= 5 stars
Starring Sylvester Stallone, Talia Shire, Burt Young
Directed by John G. Avildsen
Rocky (Sylvester Stallone) is a down-and-out loan collector in a run-down part of Philly who boxes for fun. He gets a once in a lifetime chance to fight the world heavyweight champion Apollo Creed (Carl Weathers).
- Rocky (in this film, at least) is a surprisingly complex character. His life in run down, urban Philly is duly depressing, yet despite his money troubles and lack of respect, he’s optimistic.
- Solid supporting cast: Mickey (Burgess Meredith) as Rocky’s trainer, moronic Paulie (Burt Young), and wary, soured by the world Adrian (Talia Shire).
- The opportunity to fight the reigning champ Apollo Creed (Carl Weathers) comes down as if from on high as a random act. When given the chance to rise above, he has just one chance to succeed (and rise above his depressing roots) – or crack under the pressure. That’s the American dream, baby.
- This flick contains all the original Rocky elements – the run up to the Philadelphia Museum of Art steps, the training sequence, and the rousing Gonna Fly Now music, and the final match where Rocky and his opponent are covered in sweat and blood. All are entertaining.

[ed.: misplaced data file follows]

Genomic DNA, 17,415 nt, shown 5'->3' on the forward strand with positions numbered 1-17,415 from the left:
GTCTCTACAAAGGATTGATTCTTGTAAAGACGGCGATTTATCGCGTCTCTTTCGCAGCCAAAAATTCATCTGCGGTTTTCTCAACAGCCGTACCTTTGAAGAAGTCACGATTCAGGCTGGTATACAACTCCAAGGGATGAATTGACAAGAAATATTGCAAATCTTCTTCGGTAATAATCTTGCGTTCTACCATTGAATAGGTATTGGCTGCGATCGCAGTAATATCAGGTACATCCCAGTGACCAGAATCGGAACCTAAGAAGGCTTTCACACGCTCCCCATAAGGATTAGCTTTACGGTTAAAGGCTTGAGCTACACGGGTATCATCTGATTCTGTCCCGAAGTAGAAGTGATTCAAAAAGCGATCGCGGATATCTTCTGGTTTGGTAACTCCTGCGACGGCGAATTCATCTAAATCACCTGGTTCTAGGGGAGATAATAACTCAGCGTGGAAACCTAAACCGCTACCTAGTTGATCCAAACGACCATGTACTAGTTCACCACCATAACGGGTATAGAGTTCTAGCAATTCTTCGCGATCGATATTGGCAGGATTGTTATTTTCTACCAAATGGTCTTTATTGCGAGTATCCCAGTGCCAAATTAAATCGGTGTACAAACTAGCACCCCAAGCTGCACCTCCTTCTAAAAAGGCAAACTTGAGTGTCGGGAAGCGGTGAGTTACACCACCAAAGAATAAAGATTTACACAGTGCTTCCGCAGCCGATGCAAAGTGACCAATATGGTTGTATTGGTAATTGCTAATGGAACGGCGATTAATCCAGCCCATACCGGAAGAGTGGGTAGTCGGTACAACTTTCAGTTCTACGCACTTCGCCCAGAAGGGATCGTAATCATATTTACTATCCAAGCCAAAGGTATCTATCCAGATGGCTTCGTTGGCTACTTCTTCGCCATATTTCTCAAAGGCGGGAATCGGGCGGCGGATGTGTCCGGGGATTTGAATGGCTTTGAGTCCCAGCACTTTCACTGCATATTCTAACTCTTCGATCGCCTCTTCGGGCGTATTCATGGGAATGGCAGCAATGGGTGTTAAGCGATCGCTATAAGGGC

- The film starts out almost too slow, builds to an very big high, and then abruptly ends. There is no coda, and I think the flick is better for it.
- Can a great movie be blamed for spawning terrible sequels?
To truly appreciate Rocky I tried to watch the film with fresh eyes and ignore the progressively worse yet increasingly bombastic movies that followed. Having not seen the original for many years certainly helped in this regard. Judged on what it is – the rise of one man against the world amid a backdrop of urban squalor – it’s a breath of fresh air and a one man tour de force with Stallone doing the writing and carrying the entire film on his shoulders with sincere, honest, and likable acting.
Then add Rocky‘s influence on practically every sport flick that has come since, and I push this up to the five star category. There’s a solid balance between getting to know Rocky as a person and the boxing. Through Rocky’s optimistic attitude amid the daily downers, he worms his way into our hearts as he does Adrian’s. While at first the domestic melodrama seems maudlin and at times boring, once the training and boxing finally gets underway, I was invested in Rocky emotionally. His one match against Apollo Creed isn’t just a fight against one man – it’s a fight to overcome all the crap he put up with his entire life to get there.
Once the pay off arrives and my heartstrings sufficiently tugged – the film abruptly ends. It’s practically the only sports flick that made me eager to see the sequel.